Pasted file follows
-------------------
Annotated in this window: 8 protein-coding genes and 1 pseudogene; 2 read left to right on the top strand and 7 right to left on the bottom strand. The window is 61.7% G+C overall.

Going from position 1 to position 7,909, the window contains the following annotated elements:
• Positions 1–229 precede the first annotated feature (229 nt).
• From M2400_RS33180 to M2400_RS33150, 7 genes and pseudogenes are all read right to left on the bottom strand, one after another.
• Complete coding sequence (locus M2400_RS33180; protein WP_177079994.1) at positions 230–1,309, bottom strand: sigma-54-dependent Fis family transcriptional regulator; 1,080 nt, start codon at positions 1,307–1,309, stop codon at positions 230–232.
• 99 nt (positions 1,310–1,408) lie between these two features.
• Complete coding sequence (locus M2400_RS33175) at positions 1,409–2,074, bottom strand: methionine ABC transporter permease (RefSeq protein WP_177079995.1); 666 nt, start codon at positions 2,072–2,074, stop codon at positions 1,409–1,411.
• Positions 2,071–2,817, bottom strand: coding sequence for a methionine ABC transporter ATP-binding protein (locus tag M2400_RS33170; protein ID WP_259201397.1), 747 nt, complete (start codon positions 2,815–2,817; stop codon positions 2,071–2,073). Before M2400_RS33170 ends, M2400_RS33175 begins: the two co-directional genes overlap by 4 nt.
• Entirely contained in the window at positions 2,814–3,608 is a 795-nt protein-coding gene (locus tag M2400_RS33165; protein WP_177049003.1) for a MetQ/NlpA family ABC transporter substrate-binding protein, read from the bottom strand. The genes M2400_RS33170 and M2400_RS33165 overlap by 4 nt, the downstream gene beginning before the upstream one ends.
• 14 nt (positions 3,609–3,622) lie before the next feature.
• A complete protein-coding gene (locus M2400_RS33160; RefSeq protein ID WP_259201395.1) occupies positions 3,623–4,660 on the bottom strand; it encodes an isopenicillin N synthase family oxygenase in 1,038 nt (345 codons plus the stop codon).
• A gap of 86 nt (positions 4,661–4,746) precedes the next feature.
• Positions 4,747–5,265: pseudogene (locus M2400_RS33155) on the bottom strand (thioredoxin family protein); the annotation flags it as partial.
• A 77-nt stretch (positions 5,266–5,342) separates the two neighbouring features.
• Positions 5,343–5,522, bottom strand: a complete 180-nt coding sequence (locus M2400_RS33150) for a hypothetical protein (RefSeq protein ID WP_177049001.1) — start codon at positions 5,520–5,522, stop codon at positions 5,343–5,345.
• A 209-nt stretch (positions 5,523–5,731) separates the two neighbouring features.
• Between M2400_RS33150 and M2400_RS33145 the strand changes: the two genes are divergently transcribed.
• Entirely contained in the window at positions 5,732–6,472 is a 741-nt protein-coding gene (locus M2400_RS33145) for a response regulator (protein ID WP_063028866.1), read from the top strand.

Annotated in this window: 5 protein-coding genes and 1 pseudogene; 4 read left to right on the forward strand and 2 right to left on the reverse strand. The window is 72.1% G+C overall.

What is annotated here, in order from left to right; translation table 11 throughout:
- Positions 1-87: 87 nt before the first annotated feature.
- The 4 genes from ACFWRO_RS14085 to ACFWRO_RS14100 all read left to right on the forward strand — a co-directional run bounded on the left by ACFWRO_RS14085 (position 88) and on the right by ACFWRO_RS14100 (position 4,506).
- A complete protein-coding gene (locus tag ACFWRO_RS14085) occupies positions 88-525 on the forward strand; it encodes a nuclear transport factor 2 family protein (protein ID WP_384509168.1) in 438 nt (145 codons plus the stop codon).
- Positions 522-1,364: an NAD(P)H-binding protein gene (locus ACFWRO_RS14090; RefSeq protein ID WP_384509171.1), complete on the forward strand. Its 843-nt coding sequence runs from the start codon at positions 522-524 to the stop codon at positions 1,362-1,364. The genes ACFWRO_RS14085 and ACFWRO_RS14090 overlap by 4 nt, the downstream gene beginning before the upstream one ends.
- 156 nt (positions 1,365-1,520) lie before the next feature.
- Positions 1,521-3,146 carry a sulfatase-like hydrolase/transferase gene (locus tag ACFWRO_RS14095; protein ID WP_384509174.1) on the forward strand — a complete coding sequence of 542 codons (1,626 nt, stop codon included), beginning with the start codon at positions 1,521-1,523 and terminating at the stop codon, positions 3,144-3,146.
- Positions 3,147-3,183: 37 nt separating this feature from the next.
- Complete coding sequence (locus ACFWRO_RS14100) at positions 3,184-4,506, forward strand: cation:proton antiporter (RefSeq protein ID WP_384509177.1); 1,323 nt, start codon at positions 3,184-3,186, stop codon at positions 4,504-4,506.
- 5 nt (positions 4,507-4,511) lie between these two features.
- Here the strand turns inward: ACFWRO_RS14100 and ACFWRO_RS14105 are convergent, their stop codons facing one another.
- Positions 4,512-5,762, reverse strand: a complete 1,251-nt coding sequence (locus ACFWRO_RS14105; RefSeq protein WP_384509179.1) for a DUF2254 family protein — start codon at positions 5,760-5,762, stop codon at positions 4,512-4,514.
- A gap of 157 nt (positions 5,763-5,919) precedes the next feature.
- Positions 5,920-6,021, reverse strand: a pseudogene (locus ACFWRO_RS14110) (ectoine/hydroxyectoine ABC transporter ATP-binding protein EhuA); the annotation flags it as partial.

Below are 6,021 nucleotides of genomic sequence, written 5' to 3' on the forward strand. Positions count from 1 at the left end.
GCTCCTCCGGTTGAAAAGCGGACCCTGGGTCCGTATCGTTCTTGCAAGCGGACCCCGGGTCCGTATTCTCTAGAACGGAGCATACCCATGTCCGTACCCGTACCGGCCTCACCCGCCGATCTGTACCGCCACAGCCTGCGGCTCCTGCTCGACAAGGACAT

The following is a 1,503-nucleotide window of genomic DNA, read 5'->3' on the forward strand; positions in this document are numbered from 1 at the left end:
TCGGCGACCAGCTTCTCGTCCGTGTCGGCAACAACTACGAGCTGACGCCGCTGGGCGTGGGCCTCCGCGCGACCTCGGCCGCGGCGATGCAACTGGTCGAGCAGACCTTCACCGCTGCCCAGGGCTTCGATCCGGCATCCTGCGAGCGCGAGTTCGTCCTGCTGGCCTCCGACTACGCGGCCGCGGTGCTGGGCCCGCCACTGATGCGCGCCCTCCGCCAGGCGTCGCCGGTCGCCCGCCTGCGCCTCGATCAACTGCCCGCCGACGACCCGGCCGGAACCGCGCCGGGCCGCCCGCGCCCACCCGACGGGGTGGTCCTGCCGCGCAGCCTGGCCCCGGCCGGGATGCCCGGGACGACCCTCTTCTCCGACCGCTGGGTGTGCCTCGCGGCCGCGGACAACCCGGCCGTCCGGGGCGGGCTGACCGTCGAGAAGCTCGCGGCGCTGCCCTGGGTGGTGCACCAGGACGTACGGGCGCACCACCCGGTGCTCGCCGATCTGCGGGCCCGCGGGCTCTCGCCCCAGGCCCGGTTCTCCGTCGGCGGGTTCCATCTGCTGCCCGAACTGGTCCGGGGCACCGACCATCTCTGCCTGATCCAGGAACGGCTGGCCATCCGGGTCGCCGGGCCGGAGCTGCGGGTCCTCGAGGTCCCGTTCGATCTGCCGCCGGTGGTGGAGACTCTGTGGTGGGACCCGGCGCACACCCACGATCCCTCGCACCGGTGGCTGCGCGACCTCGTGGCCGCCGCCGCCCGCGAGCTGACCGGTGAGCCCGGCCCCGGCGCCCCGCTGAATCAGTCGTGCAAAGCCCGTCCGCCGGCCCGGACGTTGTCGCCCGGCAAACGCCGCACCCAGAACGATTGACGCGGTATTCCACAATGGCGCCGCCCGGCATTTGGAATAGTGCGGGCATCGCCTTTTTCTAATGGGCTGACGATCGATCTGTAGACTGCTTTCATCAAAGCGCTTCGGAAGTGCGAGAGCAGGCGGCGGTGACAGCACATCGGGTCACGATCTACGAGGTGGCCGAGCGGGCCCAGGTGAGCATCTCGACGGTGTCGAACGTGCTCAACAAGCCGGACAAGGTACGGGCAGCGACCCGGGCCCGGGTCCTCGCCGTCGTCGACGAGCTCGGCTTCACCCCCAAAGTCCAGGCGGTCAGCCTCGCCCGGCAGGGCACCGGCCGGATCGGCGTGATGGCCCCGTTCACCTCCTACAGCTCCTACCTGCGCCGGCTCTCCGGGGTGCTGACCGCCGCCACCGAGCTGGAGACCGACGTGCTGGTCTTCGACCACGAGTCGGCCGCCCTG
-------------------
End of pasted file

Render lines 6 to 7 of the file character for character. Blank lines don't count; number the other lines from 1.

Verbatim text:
• 99 nt (positions 1,310–1,408) lie between these two features.
• Complete coding sequence (locus M2400_RS33175) at positions 1,409–2,074, bottom strand: methionine ABC transporter permease (RefSeq protein WP_177079995.1); 666 nt, start codon at positions 2,072–2,074, stop codon at positions 1,409–1,411.